This page focuses on the course 15.871 Introduction to System Dynamics as it was taught by John Sterman and Hazhir Rahmandad in Fall 2013.
15.871 Introduction to System Dynamics is a half-semester introductory course. Students can take 15.871 alone, or combine it with 15.872 System Dynamics II. Taken in sequence the courses constitute the introductory sequence in system dynamics. Successful completion of both 15.871 and 15.872 is a prerequisite for advanced courses in system dynamics, work as a research or teaching assistant in the field, or careers using system dynamics.
During this first half of the semester, 2 class sections were taught by John Sterman and Hazhir Rahmandad, and 2 additional sections for Sloan Fellows were taught simultaneously by Nelson Repenning. 6 teaching assistants worked as a team to cover all 4 sections over the semester.
Course Goals for Students
15.871 and 15.872 introduce students to system dynamics modeling for the analysis of business policy and strategy. Students will learn to visualize a business organization in terms of the structures and policies that create dynamics and regulate performance. The course uses simulation models, case studies, and management flight simulators to develop principles of policy design for successful management of complex strategies, and to improve our understanding of the ways in which an organization’s performance is related to its internal structure and operating policies as well as those of customers, competitors, suppliers, and other stakeholders.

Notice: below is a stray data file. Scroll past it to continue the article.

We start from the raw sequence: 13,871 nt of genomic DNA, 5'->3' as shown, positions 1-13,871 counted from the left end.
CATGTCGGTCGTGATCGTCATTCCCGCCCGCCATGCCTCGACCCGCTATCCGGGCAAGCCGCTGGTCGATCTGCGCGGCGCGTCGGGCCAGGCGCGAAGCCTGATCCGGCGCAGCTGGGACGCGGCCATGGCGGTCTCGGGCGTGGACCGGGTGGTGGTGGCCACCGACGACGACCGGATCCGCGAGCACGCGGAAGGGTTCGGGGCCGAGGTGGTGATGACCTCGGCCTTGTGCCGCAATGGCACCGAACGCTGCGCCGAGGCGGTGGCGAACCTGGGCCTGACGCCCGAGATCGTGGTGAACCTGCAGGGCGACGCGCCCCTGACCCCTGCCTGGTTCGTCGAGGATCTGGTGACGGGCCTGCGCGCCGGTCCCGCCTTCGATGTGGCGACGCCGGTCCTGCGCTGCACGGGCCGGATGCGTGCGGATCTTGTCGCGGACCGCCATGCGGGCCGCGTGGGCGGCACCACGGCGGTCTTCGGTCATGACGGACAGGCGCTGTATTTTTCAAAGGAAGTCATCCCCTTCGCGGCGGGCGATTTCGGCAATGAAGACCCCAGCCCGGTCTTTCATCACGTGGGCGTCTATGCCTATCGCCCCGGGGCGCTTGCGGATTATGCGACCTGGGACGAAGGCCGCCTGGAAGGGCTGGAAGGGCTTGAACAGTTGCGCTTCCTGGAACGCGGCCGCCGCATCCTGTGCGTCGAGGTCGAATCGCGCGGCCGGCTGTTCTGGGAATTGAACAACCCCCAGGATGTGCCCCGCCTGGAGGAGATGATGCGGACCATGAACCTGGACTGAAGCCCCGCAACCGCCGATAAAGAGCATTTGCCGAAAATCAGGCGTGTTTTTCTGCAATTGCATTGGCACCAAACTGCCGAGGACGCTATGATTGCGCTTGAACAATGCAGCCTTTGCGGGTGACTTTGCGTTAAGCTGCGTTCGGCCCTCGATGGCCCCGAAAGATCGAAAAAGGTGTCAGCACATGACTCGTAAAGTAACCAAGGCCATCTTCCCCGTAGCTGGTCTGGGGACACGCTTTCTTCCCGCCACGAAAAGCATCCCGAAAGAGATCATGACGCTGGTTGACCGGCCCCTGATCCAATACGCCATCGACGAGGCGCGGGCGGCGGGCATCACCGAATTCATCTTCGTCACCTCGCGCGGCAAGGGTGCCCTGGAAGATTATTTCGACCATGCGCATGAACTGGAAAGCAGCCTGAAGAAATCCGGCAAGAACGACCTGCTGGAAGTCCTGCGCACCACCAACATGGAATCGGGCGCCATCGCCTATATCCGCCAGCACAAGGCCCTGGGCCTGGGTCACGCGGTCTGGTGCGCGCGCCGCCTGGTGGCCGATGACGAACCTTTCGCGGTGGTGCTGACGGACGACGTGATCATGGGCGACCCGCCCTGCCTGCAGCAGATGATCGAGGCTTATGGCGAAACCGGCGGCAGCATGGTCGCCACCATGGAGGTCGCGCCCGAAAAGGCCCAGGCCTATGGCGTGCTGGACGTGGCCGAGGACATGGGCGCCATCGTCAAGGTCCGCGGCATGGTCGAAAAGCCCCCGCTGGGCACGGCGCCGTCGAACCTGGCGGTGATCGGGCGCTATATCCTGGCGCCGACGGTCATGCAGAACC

In this video, John Sterman gives an in-depth introduction to the field of system dynamics and describes various aspects of the course.
Permission of the instructor
H-Level Graduate Credit
Every fall and spring semester
The students' grades were based on the following assessment elements:
A total of about 300 students were split among 4 sections for this course.
Breakdown by Year
Mostly graduate students, a few undergrads.
Breakdown by Major
During an average week, students were expected to spend 7-10 hours on the course, roughly divided as follows:
- Course met 2 times per week for 90 minutes per session; mandatory attendance.
- Recitation for review, where TAs fielded questions about the materials; optional attendance.
Out of Class
This half-term course ran during the first half of the fall semester.